By December, spirits were flagging and nerves were frayed at DCPNI. We struggled to keep up with our workload, unable to hire additional staff until we were sure of our funding. Our partners and private donors asked for news, and the community pressed us for additional services. The Fuse Corps fellows as a group were excited, but drained from the strain of working full time for their host organizations while also dedicating hours each week to Fuse Corps business. I wondered whether I might have gotten in over my head.

Then the call came. The Department of Education informed DCPNI that we had been selected from a pool of 60 applicants as one of six recipients of the Promise Neighborhood Implementation grant, which would ultimately be in the amount of $28 million dollars over five years. Our shouts of joy, relief and excitement quickly gave way to the frantic business of re-vamping our website, hiring staff, communicating with the community about the impact of the award, attracting new partners, expanding our office space, and ramping up our existing partners to begin collaborating over programming and data.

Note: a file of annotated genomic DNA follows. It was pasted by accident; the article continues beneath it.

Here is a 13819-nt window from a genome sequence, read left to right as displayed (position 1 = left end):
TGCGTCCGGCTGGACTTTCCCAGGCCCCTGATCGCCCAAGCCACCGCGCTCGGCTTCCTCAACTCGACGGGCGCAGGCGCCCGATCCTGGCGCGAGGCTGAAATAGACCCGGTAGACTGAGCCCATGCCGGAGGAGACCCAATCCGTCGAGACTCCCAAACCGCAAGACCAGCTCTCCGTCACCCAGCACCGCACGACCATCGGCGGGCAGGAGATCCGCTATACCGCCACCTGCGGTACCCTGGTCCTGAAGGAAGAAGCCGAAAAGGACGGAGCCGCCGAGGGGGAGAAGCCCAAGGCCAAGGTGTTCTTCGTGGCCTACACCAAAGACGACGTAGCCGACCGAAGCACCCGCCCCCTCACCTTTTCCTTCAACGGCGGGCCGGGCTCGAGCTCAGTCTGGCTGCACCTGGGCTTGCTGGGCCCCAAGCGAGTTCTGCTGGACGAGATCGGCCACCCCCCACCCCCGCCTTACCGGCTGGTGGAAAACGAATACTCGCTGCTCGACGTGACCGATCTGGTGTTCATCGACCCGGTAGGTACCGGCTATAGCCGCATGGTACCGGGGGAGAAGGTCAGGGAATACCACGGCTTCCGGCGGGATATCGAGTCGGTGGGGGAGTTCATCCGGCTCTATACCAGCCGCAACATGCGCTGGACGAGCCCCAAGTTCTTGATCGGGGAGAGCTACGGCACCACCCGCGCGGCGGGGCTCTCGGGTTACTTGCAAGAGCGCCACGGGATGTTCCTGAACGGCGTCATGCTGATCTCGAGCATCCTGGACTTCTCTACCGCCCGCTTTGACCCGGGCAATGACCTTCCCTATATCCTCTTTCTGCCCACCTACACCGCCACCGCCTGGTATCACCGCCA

Over the next several months, Fuse Corps received a dramatic number of outstanding applications, and conducted a competitive screening process, in which I and the other fellows played an active role. We selected a cohort of deeply impressive new fellows, which was twice the size of our initial group, and placed fellows in new cities and states, working on a broad range of social issues, from community development to education to healthcare. Our class, which had been a pilot experiment, ended the year at the White House, where Fuse Corps led an innovation lab on cross-sector collaboration in conjunction with the White House Office for Social Innovation - not bad for an experiment. Currently, Fuse Corps is recruiting for next year and branching out to more cities.